Beyond the species–area relationship: improving macroecological extinction estimates
Article first published online: 10 DEC 2013
© 2013 The Authors Methods in Ecology and Evolution © 2013 British Ecological Society
Methods in Ecology and Evolution
Volume 5, Issue 1, pages 1–8, January 2014
How to Cite
Kitzes, J., Harte, J. (2014), Beyond the species–area relationship: improving macroecological extinction estimates. Methods in Ecology and Evolution, 5: 1–8. doi: 10.1111/2041-210X.12130
- Issue published online: 14 JAN 2014
- Article first published online: 10 DEC 2013
- Accepted manuscript online: 15 OCT 2013 10:55AM EST
- Manuscript Accepted: 6 OCT 2013
- Manuscript Received: 13 JUL 2013
- National Science Foundation Graduate Research Fellowship. Grant Number: DGE 0946797
- climate change;
- habitat loss;
- The species–area relationship is often used to predict extinction rates following habitat loss and climate change. This metric, however, has several shortcomings for conservation applications, as it does not predict extinction risk for individual species, only predicts the expected number of extinctions without an associated measure of uncertainty, and assumes that a species is protected if one individual of a species remains in a landscape.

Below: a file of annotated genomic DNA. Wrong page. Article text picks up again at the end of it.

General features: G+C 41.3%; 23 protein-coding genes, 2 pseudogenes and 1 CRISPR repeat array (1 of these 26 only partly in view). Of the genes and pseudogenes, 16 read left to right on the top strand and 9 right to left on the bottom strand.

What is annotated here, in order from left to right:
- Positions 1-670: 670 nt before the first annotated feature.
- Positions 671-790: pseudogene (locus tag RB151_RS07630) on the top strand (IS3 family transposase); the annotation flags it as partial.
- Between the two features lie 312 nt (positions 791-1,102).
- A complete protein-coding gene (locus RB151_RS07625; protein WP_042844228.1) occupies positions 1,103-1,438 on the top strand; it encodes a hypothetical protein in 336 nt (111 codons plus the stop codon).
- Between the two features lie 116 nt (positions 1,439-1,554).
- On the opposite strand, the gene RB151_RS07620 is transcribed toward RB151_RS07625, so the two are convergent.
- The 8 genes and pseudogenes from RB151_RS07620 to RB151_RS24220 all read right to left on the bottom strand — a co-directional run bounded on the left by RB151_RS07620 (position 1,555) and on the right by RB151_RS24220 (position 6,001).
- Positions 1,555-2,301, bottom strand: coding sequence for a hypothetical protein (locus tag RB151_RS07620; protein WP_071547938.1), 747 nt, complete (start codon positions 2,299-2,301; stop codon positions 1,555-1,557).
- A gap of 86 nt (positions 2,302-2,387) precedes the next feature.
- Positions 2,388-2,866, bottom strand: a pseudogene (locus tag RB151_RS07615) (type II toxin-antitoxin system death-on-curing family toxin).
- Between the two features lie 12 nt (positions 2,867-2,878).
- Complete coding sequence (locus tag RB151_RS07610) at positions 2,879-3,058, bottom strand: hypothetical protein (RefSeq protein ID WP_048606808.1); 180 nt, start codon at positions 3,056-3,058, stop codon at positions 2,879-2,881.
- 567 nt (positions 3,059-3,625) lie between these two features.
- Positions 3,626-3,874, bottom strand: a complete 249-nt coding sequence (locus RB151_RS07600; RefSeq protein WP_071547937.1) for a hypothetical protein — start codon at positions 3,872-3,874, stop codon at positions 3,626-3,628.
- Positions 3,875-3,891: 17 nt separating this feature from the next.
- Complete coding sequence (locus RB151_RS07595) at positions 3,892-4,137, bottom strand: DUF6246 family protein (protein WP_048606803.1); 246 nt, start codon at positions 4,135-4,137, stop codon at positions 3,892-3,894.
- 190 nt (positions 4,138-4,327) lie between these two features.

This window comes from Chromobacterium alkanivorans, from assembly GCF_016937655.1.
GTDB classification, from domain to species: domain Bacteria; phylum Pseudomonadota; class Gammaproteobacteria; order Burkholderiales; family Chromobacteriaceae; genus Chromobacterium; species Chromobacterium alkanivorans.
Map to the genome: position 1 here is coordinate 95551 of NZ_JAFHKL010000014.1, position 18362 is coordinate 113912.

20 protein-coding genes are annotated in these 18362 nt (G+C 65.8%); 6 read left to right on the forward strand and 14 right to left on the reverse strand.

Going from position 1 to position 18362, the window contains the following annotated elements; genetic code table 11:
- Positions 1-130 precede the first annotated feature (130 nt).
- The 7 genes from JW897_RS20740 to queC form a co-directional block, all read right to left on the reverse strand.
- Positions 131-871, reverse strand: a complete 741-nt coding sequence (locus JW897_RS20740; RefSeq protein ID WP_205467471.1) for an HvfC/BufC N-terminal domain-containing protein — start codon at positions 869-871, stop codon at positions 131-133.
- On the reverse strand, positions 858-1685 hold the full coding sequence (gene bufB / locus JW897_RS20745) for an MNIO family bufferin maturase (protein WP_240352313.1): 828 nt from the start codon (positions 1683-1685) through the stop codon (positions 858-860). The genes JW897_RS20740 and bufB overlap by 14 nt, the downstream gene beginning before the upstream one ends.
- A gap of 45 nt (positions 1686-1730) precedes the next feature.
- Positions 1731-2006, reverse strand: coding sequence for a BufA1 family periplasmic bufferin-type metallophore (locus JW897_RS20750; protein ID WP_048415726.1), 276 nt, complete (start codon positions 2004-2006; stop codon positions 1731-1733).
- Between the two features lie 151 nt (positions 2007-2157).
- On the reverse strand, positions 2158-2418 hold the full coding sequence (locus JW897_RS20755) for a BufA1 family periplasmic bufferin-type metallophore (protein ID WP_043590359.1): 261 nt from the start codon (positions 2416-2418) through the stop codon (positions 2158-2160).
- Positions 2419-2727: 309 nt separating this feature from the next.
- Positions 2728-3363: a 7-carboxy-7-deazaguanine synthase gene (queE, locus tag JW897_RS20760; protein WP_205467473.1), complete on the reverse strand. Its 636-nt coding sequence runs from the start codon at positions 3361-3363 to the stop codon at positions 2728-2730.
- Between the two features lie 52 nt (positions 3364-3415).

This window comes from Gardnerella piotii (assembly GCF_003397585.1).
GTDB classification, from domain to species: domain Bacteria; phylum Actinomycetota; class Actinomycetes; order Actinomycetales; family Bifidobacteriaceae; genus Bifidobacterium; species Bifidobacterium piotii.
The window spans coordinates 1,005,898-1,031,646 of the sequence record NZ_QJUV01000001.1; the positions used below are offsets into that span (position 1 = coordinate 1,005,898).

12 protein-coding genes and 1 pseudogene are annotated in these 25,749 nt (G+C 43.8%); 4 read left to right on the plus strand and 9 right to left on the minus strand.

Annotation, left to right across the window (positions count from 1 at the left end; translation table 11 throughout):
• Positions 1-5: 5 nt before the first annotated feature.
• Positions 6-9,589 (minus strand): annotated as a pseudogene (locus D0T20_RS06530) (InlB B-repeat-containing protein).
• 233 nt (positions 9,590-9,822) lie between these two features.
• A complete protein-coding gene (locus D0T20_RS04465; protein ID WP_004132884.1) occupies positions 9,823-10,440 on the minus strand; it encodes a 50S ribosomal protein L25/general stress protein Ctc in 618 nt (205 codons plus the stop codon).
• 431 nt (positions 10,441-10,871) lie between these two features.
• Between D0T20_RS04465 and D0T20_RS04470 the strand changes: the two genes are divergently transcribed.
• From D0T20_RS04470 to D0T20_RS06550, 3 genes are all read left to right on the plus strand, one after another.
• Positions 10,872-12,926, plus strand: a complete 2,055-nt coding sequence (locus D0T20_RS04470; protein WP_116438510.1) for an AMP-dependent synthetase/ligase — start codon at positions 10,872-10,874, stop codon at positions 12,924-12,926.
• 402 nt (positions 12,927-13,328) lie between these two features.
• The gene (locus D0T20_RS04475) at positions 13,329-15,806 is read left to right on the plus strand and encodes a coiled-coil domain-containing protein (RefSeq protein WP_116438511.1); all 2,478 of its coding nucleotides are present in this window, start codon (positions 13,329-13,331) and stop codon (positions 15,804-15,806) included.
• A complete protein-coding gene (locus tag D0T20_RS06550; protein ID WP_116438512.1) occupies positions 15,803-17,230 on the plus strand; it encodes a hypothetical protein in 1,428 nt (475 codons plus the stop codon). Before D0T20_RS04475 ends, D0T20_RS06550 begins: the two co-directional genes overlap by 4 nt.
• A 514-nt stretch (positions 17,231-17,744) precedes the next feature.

- Here, we propose two new metrics, the extinction–area relationship and probabilistic species–area relationship, that address these shortcomings, and present equations for each metric based on empirically well-supported species abundance and spatial abundance distributions.
- Extinction predictions are found to be strongly influenced by the choice of a minimum abundance required for a species to be considered protected, a parameter that cannot be adjusted explicitly in the classic power law form of the species–area relationship.
- These new metrics provide a flexible and theoretically grounded means of applying macroecological principles to the prediction of extinction.